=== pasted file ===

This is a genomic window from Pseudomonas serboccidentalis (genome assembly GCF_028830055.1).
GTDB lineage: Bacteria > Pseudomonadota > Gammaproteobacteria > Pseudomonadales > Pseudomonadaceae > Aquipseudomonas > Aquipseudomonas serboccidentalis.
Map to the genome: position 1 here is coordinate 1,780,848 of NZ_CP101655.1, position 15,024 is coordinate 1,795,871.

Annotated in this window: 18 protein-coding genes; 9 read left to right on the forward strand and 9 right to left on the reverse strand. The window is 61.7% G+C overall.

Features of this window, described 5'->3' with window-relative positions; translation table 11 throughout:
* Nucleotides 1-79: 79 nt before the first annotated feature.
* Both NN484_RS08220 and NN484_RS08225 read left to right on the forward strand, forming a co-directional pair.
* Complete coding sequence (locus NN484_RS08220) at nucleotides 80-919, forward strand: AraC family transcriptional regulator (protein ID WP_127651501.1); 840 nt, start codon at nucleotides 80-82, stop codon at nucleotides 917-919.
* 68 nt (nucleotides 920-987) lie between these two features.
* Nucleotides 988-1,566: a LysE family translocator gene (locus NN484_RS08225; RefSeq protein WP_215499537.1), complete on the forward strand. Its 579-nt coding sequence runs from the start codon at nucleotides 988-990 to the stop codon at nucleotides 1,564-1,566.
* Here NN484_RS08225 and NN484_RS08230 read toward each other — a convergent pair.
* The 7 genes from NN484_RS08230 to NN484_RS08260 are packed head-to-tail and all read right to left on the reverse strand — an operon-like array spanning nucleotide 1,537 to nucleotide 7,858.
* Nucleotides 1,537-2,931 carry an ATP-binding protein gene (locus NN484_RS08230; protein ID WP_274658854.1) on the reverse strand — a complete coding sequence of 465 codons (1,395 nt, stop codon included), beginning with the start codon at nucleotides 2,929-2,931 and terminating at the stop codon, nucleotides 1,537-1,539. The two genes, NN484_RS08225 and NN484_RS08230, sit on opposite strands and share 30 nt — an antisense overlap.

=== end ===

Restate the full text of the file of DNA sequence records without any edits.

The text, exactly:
This is a genomic window from Pseudomonas serboccidentalis (genome assembly GCF_028830055.1).
GTDB lineage: Bacteria > Pseudomonadota > Gammaproteobacteria > Pseudomonadales > Pseudomonadaceae > Aquipseudomonas > Aquipseudomonas serboccidentalis.
Map to the genome: position 1 here is coordinate 1,780,848 of NZ_CP101655.1, position 15,024 is coordinate 1,795,871.

Annotated in this window: 18 protein-coding genes; 9 read left to right on the forward strand and 9 right to left on the reverse strand. The window is 61.7% G+C overall.

Features of this window, described 5'->3' with window-relative positions; translation table 11 throughout:
* Nucleotides 1-79: 79 nt before the first annotated feature.
* Both NN484_RS08220 and NN484_RS08225 read left to right on the forward strand, forming a co-directional pair.
* Complete coding sequence (locus NN484_RS08220) at nucleotides 80-919, forward strand: AraC family transcriptional regulator (protein ID WP_127651501.1); 840 nt, start codon at nucleotides 80-82, stop codon at nucleotides 917-919.
* 68 nt (nucleotides 920-987) lie between these two features.
* Nucleotides 988-1,566: a LysE family translocator gene (locus NN484_RS08225; RefSeq protein WP_215499537.1), complete on the forward strand. Its 579-nt coding sequence runs from the start codon at nucleotides 988-990 to the stop codon at nucleotides 1,564-1,566.
* Here NN484_RS08225 and NN484_RS08230 read toward each other — a convergent pair.
* The 7 genes from NN484_RS08230 to NN484_RS08260 are packed head-to-tail and all read right to left on the reverse strand — an operon-like array spanning nucleotide 1,537 to nucleotide 7,858.
* Nucleotides 1,537-2,931 carry an ATP-binding protein gene (locus NN484_RS08230; protein ID WP_274658854.1) on the reverse strand — a complete coding sequence of 465 codons (1,395 nt, stop codon included), beginning with the start codon at nucleotides 2,929-2,931 and terminating at the stop codon, nucleotides 1,537-1,539. The two genes, NN484_RS08225 and NN484_RS08230, sit on opposite strands and share 30 nt — an antisense overlap.